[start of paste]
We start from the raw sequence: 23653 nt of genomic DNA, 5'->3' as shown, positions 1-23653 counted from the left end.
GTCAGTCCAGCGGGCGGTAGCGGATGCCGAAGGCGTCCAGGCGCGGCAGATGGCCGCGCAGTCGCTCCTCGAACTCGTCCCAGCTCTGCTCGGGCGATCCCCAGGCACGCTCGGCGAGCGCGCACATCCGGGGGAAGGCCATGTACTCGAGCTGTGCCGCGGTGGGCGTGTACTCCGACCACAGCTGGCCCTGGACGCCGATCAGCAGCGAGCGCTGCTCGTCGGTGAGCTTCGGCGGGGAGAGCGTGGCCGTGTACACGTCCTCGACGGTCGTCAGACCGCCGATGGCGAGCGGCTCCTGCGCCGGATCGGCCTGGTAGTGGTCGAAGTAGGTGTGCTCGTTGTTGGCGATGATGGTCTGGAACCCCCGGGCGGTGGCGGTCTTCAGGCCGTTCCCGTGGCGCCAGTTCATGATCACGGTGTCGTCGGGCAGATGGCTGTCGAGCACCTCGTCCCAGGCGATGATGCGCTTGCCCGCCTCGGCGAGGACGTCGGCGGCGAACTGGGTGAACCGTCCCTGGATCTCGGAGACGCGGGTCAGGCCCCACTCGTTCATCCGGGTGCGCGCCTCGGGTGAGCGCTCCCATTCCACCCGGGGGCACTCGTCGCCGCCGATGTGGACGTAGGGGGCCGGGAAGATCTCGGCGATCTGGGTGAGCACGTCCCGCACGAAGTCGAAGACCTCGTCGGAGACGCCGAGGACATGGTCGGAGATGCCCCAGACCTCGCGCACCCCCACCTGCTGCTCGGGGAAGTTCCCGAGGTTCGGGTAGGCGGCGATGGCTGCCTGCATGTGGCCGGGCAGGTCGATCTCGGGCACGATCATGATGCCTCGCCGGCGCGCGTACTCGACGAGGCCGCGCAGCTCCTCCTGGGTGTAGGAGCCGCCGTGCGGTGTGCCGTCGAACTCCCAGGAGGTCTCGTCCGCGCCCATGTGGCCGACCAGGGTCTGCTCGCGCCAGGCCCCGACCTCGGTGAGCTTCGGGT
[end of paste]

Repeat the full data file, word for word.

We start from the raw sequence: 23653 nt of genomic DNA, 5'->3' as shown, positions 1-23653 counted from the left end.
GTCAGTCCAGCGGGCGGTAGCGGATGCCGAAGGCGTCCAGGCGCGGCAGATGGCCGCGCAGTCGCTCCTCGAACTCGTCCCAGCTCTGCTCGGGCGATCCCCAGGCACGCTCGGCGAGCGCGCACATCCGGGGGAAGGCCATGTACTCGAGCTGTGCCGCGGTGGGCGTGTACTCCGACCACAGCTGGCCCTGGACGCCGATCAGCAGCGAGCGCTGCTCGTCGGTGAGCTTCGGCGGGGAGAGCGTGGCCGTGTACACGTCCTCGACGGTCGTCAGACCGCCGATGGCGAGCGGCTCCTGCGCCGGATCGGCCTGGTAGTGGTCGAAGTAGGTGTGCTCGTTGTTGGCGATGATGGTCTGGAACCCCCGGGCGGTGGCGGTCTTCAGGCCGTTCCCGTGGCGCCAGTTCATGATCACGGTGTCGTCGGGCAGATGGCTGTCGAGCACCTCGTCCCAGGCGATGATGCGCTTGCCCGCCTCGGCGAGGACGTCGGCGGCGAACTGGGTGAACCGTCCCTGGATCTCGGAGACGCGGGTCAGGCCCCACTCGTTCATCCGGGTGCGCGCCTCGGGTGAGCGCTCCCATTCCACCCGGGGGCACTCGTCGCCGCCGATGTGGACGTAGGGGGCCGGGAAGATCTCGGCGATCTGGGTGAGCACGTCCCGCACGAAGTCGAAGACCTCGTCGGAGACGCCGAGGACATGGTCGGAGATGCCCCAGACCTCGCGCACCCCCACCTGCTGCTCGGGGAAGTTCCCGAGGTTCGGGTAGGCGGCGATGGCTGCCTGCATGTGGCCGGGCAGGTCGATCTCGGGCACGATCATGATGCCTCGCCGGCGCGCGTACTCGACGAGGCCGCGCAGCTCCTCCTGGGTGTAGGAGCCGCCGTGCGGTGTGCCGTCGAACTCCCAGGAGGTCTCGTCCGCGCCCATGTGGCCGACCAGGGTCTGCTCGCGCCAGGCCCCGACCTCGGTGAGCTTCGGGT